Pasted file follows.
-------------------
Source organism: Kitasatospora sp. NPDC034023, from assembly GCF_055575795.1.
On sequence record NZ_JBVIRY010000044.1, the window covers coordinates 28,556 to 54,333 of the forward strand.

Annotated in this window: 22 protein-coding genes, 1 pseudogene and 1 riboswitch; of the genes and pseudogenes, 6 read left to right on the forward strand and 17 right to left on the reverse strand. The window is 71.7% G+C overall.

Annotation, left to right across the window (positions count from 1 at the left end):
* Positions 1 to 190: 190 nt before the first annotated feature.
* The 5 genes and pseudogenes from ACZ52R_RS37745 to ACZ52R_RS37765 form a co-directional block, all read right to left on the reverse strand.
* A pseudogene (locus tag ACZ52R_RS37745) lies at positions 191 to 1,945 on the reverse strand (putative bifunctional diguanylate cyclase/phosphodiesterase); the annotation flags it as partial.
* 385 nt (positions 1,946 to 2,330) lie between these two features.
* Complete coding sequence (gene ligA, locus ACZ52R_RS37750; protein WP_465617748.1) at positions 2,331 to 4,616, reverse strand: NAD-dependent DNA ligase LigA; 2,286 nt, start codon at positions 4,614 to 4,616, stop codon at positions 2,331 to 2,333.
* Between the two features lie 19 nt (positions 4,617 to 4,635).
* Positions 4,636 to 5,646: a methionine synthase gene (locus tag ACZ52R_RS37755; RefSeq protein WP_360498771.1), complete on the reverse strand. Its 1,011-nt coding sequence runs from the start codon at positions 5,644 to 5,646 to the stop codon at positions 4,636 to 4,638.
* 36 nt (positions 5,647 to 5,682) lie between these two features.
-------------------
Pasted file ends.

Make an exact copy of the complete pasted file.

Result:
Source organism: Kitasatospora sp. NPDC034023, from assembly GCF_055575795.1.
On sequence record NZ_JBVIRY010000044.1, the window covers coordinates 28,556 to 54,333 of the forward strand.

Annotated in this window: 22 protein-coding genes, 1 pseudogene and 1 riboswitch; of the genes and pseudogenes, 6 read left to right on the forward strand and 17 right to left on the reverse strand. The window is 71.7% G+C overall.

Annotation, left to right across the window (positions count from 1 at the left end):
* Positions 1 to 190: 190 nt before the first annotated feature.
* The 5 genes and pseudogenes from ACZ52R_RS37745 to ACZ52R_RS37765 form a co-directional block, all read right to left on the reverse strand.
* A pseudogene (locus tag ACZ52R_RS37745) lies at positions 191 to 1,945 on the reverse strand (putative bifunctional diguanylate cyclase/phosphodiesterase); the annotation flags it as partial.
* 385 nt (positions 1,946 to 2,330) lie between these two features.
* Complete coding sequence (gene ligA, locus ACZ52R_RS37750; protein WP_465617748.1) at positions 2,331 to 4,616, reverse strand: NAD-dependent DNA ligase LigA; 2,286 nt, start codon at positions 4,614 to 4,616, stop codon at positions 2,331 to 2,333.
* Between the two features lie 19 nt (positions 4,617 to 4,635).
* Positions 4,636 to 5,646: a methionine synthase gene (locus tag ACZ52R_RS37755; RefSeq protein WP_360498771.1), complete on the reverse strand. Its 1,011-nt coding sequence runs from the start codon at positions 5,644 to 5,646 to the stop codon at positions 4,636 to 4,638.
* 36 nt (positions 5,647 to 5,682) lie between these two features.